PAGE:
• The Great Stone FaceNathaniel Hawthorne, 1889. A young boy, inspired by a legend concerning a cliff resembling a strong human profile, waits his entire life for the human embodiment of the noble edifice to appear. It does, but in a way he has not suspected. (The Great Stone Face was an actual New Hampshire rock formation, known widely as “The Old Man of the Mountain” until its collapse in 2003. This story is one of the more dated tales in this anthology, though it is classic Hawthorne and enjoyable as such.)
  • GermelshausenFriedrich Gerstäcker, c. 1850. A wandering artist stumbles into a remote German village, the cursed Germelshausen; doomed to sink beneath the earth for eternity, only to arise for one day in each century. (This is one of my personal favourites in this anthology.) This story has been credited as the inspiration for the musical Brigadoon, though the setting in that case was changed to Scotland.
  • I am Born (excerpt from David Copperfield) – Charles Dickens, 1850. The title character describes his coming into the world. Irresistable – your next step will be to read the whole novel.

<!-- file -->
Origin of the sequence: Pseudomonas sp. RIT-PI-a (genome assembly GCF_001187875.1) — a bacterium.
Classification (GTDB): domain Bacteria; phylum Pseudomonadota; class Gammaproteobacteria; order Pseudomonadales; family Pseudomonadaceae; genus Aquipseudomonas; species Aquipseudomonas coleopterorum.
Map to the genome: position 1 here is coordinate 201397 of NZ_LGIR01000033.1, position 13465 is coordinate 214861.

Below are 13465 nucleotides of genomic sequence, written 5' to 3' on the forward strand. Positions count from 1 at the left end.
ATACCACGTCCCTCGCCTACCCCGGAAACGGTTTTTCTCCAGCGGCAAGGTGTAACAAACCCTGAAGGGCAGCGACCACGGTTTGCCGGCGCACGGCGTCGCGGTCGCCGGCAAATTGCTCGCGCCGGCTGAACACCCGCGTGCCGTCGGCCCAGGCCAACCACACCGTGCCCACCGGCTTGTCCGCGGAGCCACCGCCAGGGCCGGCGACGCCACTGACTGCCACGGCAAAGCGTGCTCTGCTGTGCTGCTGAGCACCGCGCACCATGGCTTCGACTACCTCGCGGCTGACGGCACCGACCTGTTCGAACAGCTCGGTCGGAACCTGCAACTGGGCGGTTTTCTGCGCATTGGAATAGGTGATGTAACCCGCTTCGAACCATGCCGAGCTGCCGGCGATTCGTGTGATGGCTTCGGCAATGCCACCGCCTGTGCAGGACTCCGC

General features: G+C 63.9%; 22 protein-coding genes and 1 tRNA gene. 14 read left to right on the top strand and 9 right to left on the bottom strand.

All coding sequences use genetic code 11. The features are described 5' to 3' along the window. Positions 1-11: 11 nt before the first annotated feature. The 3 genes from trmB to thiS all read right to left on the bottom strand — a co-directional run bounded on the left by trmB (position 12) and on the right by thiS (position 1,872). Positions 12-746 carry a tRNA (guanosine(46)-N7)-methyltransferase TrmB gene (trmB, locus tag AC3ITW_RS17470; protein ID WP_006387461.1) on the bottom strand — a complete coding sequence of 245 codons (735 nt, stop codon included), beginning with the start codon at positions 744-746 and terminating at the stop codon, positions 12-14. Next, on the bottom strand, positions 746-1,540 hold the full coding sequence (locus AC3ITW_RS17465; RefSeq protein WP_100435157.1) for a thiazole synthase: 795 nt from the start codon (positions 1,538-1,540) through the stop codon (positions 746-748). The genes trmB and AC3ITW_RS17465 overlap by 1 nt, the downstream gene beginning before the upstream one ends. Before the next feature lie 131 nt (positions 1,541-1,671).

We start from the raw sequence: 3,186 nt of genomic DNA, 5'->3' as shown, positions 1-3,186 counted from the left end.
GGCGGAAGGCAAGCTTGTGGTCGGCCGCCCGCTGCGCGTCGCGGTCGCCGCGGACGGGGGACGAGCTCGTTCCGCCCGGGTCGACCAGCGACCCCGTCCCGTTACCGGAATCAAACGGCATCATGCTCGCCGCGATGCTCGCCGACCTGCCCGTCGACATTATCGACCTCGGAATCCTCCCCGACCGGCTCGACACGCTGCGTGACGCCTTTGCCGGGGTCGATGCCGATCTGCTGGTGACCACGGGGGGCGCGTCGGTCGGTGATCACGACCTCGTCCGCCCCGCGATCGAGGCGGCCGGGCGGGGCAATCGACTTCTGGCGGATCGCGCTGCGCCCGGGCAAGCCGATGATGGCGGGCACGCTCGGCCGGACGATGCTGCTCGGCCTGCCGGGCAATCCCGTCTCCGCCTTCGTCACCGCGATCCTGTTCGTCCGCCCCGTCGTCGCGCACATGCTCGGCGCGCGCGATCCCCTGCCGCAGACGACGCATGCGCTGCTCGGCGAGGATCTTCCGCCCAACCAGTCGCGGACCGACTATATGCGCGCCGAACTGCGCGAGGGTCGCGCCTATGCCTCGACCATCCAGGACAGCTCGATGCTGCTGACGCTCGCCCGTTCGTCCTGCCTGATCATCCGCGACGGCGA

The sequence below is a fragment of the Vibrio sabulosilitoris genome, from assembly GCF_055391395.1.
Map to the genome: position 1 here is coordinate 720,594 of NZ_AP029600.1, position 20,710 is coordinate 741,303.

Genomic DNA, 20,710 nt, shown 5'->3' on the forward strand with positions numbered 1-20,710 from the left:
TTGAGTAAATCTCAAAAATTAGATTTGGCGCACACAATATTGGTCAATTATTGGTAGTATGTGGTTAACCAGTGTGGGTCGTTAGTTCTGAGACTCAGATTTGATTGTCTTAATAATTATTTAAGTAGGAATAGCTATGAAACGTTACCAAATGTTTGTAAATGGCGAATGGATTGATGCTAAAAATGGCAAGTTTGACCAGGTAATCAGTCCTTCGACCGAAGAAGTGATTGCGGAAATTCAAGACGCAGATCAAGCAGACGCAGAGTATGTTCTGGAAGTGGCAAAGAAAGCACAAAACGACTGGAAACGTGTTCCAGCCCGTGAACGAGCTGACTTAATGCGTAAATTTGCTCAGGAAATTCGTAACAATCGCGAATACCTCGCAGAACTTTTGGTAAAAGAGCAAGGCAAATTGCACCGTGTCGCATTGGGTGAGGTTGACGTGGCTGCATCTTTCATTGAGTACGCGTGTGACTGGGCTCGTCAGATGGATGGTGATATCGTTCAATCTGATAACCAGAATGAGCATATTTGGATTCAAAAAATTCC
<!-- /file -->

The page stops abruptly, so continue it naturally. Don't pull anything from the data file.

• The Legend of Sleepy HollowWashington Irving, 1820. Itinerant schoolmaster Ichabod Crane sets his romantic sights on the lovely Katrina and meets a harsh fate for his folly in aiming too high.
  • The Age of MiraclesMelville Davisson Post, 1918. Injustice and retribution. A wronged heiress, a sudden death, and a clever onlooker who sorts it all out.
  • The Long Rifle (excerpt from The Long Rifle, a novel) – Stewart Edward White, 1932. Fictionalized account of the life of the legendary Daniel Boone.
  • The Fall of the House of UsherEdgar Allan Poe, 1939. A gothic horror tale. Roderick Usher and his sister Madeleine are the last of their family; they fulfill a prophecy which predicts their dramatic demise.
  • The Voice of Bugle Ann (complete novel) – MacKinlay Kantor, 1935A very short novella set in contemporary Missouri about an unjust conviction for murder and its surprising resolution. Fox hounds feature strongly.  

Volume II

  • The Bridge of San Luis Rey (complete novel) – Thornton Wilder, 1928. A suspension bridge in the Peruvian Andes gives way, sending a group of travellers to their demise. Who were they, and what chances of fate led them to their rendezvous with death at San Luis Rey? Excellent story.